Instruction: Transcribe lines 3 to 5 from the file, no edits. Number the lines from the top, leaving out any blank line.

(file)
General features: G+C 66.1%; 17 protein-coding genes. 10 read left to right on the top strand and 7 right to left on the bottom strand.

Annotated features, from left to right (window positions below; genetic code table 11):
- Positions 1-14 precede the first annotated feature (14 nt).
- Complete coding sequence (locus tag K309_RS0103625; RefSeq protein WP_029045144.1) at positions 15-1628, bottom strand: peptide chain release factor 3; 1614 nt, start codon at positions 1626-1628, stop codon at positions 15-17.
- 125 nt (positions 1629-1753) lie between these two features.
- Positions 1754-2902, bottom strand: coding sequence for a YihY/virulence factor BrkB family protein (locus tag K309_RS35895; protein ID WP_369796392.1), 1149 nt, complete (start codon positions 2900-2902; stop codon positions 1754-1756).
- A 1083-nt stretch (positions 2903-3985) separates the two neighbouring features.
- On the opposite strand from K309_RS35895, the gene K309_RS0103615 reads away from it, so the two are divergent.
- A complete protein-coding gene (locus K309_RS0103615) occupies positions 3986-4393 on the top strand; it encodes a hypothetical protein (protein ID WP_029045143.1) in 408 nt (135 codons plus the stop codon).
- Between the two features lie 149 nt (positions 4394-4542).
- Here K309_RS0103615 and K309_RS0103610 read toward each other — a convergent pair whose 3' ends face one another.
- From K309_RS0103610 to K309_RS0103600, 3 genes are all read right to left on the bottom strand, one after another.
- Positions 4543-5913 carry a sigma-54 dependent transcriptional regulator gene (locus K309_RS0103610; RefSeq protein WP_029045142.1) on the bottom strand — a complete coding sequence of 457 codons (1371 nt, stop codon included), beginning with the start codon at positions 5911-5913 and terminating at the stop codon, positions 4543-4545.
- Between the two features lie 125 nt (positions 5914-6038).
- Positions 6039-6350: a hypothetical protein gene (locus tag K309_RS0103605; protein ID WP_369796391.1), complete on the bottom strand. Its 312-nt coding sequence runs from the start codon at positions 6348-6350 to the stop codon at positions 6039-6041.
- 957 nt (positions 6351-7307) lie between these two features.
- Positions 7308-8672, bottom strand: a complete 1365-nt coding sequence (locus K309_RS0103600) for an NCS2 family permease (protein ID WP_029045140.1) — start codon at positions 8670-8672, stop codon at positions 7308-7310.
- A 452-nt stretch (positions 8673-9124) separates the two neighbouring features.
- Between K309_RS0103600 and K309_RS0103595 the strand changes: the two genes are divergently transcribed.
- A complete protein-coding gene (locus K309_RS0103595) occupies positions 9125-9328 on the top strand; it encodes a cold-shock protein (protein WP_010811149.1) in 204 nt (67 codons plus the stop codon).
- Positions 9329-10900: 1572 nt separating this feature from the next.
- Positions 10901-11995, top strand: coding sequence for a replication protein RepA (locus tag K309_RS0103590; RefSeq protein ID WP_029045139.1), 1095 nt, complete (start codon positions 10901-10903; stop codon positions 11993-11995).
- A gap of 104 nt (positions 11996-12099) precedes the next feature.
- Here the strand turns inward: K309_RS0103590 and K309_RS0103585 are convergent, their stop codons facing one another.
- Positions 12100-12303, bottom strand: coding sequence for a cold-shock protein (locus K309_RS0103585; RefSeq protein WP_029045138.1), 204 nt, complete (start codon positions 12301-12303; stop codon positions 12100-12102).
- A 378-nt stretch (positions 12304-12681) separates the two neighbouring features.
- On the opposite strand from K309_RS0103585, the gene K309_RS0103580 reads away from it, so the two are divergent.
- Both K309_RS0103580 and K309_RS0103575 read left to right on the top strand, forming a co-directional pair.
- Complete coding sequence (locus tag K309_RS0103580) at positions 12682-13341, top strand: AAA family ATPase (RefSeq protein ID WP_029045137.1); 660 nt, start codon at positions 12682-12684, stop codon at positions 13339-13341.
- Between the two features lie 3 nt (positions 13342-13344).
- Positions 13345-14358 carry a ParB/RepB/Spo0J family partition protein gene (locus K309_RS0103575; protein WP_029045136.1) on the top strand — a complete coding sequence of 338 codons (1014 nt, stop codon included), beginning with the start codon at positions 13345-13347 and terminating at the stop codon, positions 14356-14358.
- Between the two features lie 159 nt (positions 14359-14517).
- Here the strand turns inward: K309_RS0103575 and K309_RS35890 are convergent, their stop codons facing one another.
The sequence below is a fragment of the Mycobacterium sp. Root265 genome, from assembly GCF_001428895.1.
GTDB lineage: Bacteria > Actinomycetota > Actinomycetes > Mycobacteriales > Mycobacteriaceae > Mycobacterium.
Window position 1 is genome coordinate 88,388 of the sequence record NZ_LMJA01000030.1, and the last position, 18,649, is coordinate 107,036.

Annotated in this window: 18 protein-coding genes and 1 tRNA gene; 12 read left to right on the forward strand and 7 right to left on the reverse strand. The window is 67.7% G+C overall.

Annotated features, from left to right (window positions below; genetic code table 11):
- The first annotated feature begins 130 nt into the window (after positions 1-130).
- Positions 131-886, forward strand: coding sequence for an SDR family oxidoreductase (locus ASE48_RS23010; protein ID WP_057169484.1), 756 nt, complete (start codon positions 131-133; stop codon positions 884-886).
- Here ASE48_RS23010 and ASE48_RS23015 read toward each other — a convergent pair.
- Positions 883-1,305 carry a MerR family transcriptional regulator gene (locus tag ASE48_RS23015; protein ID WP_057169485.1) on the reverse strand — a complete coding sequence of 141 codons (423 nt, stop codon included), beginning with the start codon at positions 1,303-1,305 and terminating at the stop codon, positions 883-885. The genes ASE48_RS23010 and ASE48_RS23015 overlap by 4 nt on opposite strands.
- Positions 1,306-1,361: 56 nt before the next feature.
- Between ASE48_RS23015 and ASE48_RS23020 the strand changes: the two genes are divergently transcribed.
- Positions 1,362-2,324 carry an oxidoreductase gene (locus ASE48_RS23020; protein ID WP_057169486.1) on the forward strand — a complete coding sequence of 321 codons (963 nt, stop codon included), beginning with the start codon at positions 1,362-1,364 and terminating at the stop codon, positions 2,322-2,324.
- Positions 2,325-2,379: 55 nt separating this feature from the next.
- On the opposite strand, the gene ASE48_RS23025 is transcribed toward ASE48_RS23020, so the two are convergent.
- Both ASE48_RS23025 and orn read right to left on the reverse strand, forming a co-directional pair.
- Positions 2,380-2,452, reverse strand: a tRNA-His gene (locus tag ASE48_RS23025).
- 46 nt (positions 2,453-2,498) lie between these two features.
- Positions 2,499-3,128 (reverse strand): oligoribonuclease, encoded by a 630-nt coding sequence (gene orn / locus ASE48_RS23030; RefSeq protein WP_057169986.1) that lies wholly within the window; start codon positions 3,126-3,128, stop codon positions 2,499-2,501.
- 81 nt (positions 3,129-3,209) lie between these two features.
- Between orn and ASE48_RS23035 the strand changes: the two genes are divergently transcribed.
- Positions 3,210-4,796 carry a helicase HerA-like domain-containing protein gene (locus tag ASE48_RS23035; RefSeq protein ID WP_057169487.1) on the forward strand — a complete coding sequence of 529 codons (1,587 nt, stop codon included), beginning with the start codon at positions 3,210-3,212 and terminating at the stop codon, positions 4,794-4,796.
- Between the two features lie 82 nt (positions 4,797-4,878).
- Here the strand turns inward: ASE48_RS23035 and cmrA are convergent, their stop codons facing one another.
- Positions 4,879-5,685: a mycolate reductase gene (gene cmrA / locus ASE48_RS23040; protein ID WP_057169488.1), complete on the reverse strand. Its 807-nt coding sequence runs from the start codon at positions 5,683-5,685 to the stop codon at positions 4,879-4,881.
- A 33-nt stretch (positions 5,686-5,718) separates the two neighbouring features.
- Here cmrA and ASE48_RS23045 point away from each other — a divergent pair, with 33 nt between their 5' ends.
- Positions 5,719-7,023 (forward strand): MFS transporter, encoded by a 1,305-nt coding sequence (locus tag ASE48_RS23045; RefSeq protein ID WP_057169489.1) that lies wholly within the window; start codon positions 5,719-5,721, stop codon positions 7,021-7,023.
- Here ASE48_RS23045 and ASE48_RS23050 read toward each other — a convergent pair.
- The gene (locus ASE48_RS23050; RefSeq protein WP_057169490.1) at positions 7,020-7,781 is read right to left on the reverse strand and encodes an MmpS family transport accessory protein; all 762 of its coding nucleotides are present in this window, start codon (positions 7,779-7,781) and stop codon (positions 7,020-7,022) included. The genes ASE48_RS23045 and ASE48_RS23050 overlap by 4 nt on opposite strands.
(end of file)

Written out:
- Positions 1-14 precede the first annotated feature (14 nt).
- Complete coding sequence (locus tag K309_RS0103625; RefSeq protein WP_029045144.1) at positions 15-1628, bottom strand: peptide chain release factor 3; 1614 nt, start codon at positions 1626-1628, stop codon at positions 15-17.
- 125 nt (positions 1629-1753) lie between these two features.